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Public Statements

Republican Budget Would Devastate Pittsburgh's Seniors

Press Release

By:
Date:
Location: Pittsburgh, PA

Today, U.S. Representative Mike Doyle (D-PA-14) released a report on the impact that the budget passed by the Republican-controlled U.S. House of Representatives would have on the older Americans in Pennsylvania's 14th Congressional District.

"This report shows that the Ryan Republican budget would be devastating for seniors in Pittsburgh," Congressman Doyle said in releasing the report. "That's why I voted against the Ryan budget when it was considered by Congress earlier this year, and why I am fighting hard to oppose Congressional Republicans' misguided priorities."

The report concluded that the budget introduced by Republican Congressman Paul Ryan and passed by the House of Representatives in 2012 would hurt seniors by:

Eliminating new preventive care benefits for 113,000 Medicare beneficiaries in the district.

Forcing 113,000 Medicare beneficiaries in the district who are currently enrolled in traditional Medicare to pay thousands of dollars more in premiums to remain in traditional Medicare after Medicare becomes a voucher ("premium support") program.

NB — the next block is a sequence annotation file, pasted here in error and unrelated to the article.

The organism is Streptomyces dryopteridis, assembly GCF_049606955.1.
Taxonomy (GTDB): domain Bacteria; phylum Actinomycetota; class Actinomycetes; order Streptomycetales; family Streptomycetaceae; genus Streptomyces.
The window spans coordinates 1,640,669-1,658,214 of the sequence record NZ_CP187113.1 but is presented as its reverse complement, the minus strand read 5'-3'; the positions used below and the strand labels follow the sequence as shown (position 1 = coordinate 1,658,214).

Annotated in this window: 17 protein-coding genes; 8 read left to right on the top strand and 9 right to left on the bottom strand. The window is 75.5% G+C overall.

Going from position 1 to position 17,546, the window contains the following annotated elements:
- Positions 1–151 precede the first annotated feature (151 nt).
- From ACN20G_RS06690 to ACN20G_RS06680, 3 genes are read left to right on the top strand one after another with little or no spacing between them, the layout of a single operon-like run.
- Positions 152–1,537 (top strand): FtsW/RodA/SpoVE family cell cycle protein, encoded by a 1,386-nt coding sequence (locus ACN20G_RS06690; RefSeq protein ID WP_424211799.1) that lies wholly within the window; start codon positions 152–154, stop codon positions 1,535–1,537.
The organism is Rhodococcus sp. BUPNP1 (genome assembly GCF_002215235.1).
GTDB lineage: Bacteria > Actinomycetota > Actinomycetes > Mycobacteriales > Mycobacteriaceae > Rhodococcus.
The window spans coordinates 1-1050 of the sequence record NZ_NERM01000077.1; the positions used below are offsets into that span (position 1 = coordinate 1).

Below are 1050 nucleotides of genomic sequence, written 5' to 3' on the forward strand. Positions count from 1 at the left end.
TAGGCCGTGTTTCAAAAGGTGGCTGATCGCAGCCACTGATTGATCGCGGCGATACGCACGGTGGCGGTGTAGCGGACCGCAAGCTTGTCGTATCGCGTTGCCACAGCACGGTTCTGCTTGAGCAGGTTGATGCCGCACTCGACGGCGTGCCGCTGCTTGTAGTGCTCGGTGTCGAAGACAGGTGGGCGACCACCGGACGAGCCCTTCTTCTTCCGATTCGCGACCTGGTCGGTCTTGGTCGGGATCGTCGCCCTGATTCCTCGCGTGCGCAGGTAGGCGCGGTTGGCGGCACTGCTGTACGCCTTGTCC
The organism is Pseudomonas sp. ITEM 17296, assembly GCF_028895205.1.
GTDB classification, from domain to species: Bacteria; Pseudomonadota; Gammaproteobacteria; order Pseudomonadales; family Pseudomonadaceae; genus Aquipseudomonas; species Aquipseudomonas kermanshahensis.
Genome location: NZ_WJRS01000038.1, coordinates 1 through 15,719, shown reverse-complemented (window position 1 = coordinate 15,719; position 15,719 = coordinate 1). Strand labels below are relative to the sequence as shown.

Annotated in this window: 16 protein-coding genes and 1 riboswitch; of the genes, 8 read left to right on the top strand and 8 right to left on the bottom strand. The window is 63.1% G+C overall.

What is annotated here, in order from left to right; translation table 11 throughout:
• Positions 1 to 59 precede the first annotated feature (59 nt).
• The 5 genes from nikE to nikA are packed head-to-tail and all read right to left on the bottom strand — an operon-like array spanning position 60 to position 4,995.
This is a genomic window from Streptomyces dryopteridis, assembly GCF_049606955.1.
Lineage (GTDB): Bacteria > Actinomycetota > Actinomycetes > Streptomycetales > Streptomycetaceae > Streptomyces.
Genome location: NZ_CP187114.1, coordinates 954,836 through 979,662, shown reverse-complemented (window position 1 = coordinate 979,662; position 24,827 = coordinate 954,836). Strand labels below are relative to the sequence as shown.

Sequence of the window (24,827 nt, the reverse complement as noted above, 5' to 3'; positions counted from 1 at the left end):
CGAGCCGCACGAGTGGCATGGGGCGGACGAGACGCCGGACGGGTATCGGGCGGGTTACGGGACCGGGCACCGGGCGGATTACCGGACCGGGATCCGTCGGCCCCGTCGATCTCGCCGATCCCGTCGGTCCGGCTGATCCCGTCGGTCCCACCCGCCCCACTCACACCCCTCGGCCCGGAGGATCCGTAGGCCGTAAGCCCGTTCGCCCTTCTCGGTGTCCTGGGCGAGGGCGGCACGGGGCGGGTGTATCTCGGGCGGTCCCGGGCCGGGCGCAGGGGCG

Reducing coverage for 20,200 Medicare beneficiaries who rely on Medicaid to supplement their Medicare coverage, potentially denying them over $710 million in health benefits.

Jeopardizing nursing home care for 1,600 district residents whose expenses are paid by Medicaid.

Increasing prescription drug costs for 11,400 Medicare beneficiaries in the district who enter the Part D donut hole, forcing them to pay an extra $105 million for drugs over the next decade.

Raising food costs for 12,700 district households with seniors who rely on food stamps by as much as $1,100 per year or eliminate food assistance for many of these households entirely.

Threatening affordable housing programs that provide rental support for 3,300 district households with seniors.

Placing 91,000 district seniors at increased risk of fraud, scams, and elder abuse by cutting as much as $6 billion in funding for federal consumer protection and law enforcement.


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